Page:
- There must be a standardized course of action in the event you would like to raise a complaint. Operators of such networks and the exempt providers that give service to customers must be part of the Energy & Water Ombudsman NSW (EWON) as members. This ensures that all providers are held accountable and any issues are made known to others in EWON as well.
- Fees for the embedded network are charged in accordance with the guideline put out by the AER.
- It is mandatory for electricity meters to meet the precise quality based on the time period when the embedded network became established.
Can I Switch To Another Retailer Instead?
If you’re on a network that is embedded, you can choose your own retailer rather than stick with the network owner. Owners cannot discourage or prevent you from switching retailers.
However, it may be tough to secure another retailer within an embedded network setting as changing can be pretty hard. If you do decide to change retailers, remember to consider:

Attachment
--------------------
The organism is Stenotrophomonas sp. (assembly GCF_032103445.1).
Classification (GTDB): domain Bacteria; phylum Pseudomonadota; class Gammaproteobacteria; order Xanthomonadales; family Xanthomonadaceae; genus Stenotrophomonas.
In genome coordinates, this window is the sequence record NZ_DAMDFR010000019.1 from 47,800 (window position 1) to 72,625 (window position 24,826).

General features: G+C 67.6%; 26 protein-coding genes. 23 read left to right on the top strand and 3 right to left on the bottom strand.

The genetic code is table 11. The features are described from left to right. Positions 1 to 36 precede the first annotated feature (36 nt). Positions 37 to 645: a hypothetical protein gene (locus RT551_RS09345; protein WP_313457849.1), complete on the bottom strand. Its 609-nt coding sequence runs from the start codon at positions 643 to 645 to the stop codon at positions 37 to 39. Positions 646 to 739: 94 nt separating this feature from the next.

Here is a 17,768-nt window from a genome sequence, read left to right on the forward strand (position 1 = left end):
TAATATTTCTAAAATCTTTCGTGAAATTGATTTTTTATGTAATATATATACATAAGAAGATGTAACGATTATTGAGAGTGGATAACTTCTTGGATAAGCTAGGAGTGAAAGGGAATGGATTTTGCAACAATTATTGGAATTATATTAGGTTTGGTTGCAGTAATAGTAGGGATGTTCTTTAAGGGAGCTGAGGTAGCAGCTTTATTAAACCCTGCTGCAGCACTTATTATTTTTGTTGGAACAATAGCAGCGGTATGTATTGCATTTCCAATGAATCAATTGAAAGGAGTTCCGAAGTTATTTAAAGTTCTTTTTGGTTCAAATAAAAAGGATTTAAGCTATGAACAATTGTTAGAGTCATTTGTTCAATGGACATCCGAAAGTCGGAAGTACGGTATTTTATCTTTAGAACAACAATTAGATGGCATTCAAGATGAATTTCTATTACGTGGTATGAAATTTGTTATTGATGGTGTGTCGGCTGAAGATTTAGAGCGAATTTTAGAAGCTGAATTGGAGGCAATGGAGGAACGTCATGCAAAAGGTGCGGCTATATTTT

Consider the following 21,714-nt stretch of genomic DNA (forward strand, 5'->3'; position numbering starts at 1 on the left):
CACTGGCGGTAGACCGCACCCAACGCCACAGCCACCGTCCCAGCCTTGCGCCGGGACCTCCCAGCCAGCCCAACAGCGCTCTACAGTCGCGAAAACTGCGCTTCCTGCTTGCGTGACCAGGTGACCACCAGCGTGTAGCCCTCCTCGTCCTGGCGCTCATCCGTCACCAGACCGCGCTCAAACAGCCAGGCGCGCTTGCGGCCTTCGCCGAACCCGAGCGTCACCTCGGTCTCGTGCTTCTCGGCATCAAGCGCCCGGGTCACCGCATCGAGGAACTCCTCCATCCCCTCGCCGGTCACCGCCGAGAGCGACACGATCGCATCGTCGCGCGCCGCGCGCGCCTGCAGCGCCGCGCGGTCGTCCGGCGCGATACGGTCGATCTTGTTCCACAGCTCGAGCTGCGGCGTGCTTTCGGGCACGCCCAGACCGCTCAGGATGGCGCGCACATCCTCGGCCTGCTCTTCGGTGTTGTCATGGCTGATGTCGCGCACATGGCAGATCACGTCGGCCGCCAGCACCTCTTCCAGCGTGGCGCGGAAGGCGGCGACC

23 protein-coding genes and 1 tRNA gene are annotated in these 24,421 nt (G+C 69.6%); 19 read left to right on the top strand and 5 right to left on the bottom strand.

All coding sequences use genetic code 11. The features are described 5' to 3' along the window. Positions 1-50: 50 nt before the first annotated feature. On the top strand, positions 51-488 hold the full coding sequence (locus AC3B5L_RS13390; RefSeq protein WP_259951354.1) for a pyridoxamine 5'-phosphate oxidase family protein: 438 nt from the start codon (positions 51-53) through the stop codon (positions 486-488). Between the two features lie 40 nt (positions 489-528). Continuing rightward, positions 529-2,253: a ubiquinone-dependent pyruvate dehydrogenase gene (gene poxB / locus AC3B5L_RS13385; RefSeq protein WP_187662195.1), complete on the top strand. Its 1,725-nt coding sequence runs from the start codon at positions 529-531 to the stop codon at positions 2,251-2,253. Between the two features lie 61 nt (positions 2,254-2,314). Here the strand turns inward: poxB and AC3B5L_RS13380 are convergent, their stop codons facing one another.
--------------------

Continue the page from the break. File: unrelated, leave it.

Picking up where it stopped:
- A certified retailer that inserts themselves into market contracts. Certified retailers have zero obligations to be your retailer, though. You probably have to look around several options.
- The potential retailer will enquire about your embedded network to confirm that the meter is recorded as per the standardized energy market in your country. With that information, the retailer can proceed to establish your account.
- Either your retailer or yourself would have to let the person who operates your embedded network know of the upcoming change.
Although it may seem straightforward, there are some points that you have to keep in mind:
- Your current network is not allowed to guide you toward another authorized retailer
- The current meter may require replacement, so do expect to spend money on this. If you are renting the place, you will have to bring up this entire process with your landlord who might not agree with your request.